Practice is critical when recovering from brain injury or stroke. The need for consistent practice during brain rehabilitation is why clinicians must convey to their cognitive and speech therapy clients why home practice between therapy sessions will benefit their recovery.
We all know the old adage “practice makes perfect”— and nowhere is this more true than for people recovering from stroke or brain injury. For them, repetition of science-based therapy tasks is key to the process of brain rehabilitation. It is critical in relearning skills lost when stroke or brain injury affects part of the brain.
Consistent repetition that re-establishes communication between the injured parts of the brain and the body is critical to help survivors move toward independence and to help improve their quality of life.
Unfortunately, the thought of doing additional practice (or “homework”) between therapy sessions, feels daunting to many people. To provide an extra boost of motivation, we’ve created this guide to help you remind your clients why extra practice is so important and how it will benefit their recovery.
You typically assign your patients cognitive and speech therapy exercises to continue to practice at home as part of brain rehabilitation. If you are using Constant Therapy in your sessions, you’ll assign and track homework within the app. The goals of home practice are to:
Provided are 5 ways consistent home practice benefits your clients:
In some situations practicing at home increases the overall therapy hours a patient gets, based on how many in-clinic sessions their individual insurance plan covers.
According to an ASHA National Outcomes Measurement System (NOMS) 2017 report, 85.6% of outpatients with stroke receive two or fewer sessions per week. Since data proves that intensity, frequency and consistency in therapy lead to better outcomes, doing homework between sessions each week may be the only way for some patients to reach the minimum therapy hours needed to improve the probability of strong recovery.
We’re often asked how often and for how many hours should home practice occur. A study published in Frontiers in Human Neuroscience found that Constant Therapy users practiced an average of 4 hours per week. Some users practice more hours per week (e.g., one individual uses Constant Therapy an average of 15 hours) and some practice less. Users often break their home practice into multiple sessions so that they are practicing a little each day.
As a clinician, you will prescribe the amount of home practice in between therapy visits that is right for you and your patients. There is currently no “right” answer. There are many factors that influence how much homework is appropriate—things like symptoms such as headaches, fatigue, sensitivity to light or sound, the patient’s schedule, what level of assistance is needed at home—can all influence the amount of recommended home practice.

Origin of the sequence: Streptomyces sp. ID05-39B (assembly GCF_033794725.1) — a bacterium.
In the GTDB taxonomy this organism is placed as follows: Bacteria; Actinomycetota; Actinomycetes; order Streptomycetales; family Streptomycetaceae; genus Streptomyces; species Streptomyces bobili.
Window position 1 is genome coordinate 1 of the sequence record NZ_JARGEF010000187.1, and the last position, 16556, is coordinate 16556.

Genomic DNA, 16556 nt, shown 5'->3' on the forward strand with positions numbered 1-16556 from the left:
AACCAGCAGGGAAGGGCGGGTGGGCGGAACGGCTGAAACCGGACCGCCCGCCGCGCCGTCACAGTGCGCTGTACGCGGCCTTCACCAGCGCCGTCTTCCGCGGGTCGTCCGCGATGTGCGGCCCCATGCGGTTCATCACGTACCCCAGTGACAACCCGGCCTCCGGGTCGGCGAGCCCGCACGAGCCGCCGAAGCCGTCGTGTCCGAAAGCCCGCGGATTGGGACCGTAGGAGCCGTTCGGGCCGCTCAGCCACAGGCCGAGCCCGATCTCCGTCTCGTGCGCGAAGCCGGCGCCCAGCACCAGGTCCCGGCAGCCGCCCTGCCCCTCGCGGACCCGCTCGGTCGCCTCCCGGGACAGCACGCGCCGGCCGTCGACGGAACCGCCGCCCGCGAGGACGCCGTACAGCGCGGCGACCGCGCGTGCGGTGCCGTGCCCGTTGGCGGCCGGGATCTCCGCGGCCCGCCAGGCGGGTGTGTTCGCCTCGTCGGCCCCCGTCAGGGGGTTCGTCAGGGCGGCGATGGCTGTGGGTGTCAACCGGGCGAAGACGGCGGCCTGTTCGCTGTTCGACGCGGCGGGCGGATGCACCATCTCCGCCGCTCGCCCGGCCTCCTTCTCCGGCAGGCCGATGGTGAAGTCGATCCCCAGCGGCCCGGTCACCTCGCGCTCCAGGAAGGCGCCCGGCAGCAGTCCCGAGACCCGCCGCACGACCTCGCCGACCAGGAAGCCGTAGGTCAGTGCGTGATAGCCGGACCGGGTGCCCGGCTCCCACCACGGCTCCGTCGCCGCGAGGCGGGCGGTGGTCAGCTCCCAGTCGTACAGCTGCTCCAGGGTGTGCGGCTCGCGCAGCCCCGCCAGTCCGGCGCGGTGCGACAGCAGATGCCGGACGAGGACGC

Practice doesn’t always require sitting formally at a desk or table with a tablet. Practice can take place while relaxing in a favorite chair, sitting in the car, or waiting for an appointment in a waiting room. One benefit of Constant Therapy is that it is accessible anytime and anywhere, so individuals can use Constant Therapy when it works best for their schedule.
Current research has shown that more intense therapy for patients results in greater outcomes (Bhogal et al, 2003, Godecke et al 2013, Persad et.al, 2013). According to the ASHA National Outcomes Measurement System 2011 national report, more treatment time correlates to better outcomes. It was found that bringing a patient to a Level 7 in spoken language expression “requires 2.5 times the amount of treatment needed to progress to a level 5” (ASHA, 2017).
Research conducted at Constant Therapy also looked at the relationship between the rate of improvement in Constant Therapy exercises and how many days per week these individuals with stroke used Constant Therapy at home in the course of brain rehabilitation. Findings showed that those who used Constant Therapy 2-3 times per week showed higher rates of improvement than those who used the application 1 or fewer times per week, and those who used Constant Therapy 5 times per week performed significantly better than those who engaged 2-3 times per week.
When patients and caregivers have a clear appreciation of the importance of a home program, as well as a positive attitude toward it, it can result in better home compliance and consistent practice in brain rehabilitation.
There are strategies you can use to motivate reluctant clients or push clients further. These include things like setting practice goals, encouraging clients to use a planner, making a “practice contract” with clients, and helping them set up a reward system.
To get them started, point clients to our blog post on how to make practice a daily habit, or this one on setting SMART goals, or this one on our favorite quotes to help get inspired and stay motivated.
Looking for other ideas to keep patients motivated? This blog has 10 tips to empower patients to stay motivated with home practice.
Amen to the above article. It has been two years since my husband’s stroke and we are still working an average of two hours a day. As a former elementary school teacher I have many materials to work with him. We have covered grades k through 6 and of course Constant Therapy on the iPad. He still has difficulty in retrieving words. We are spending a lot of time on vocabulary. ESL programs have helped and there are many on line. Also Classwords the Vocabulary Game has been wonderful.
We are on grade 5 now. It is available at Edu press or Amazon.
Thank you so much for your response! We appreciate the feedback.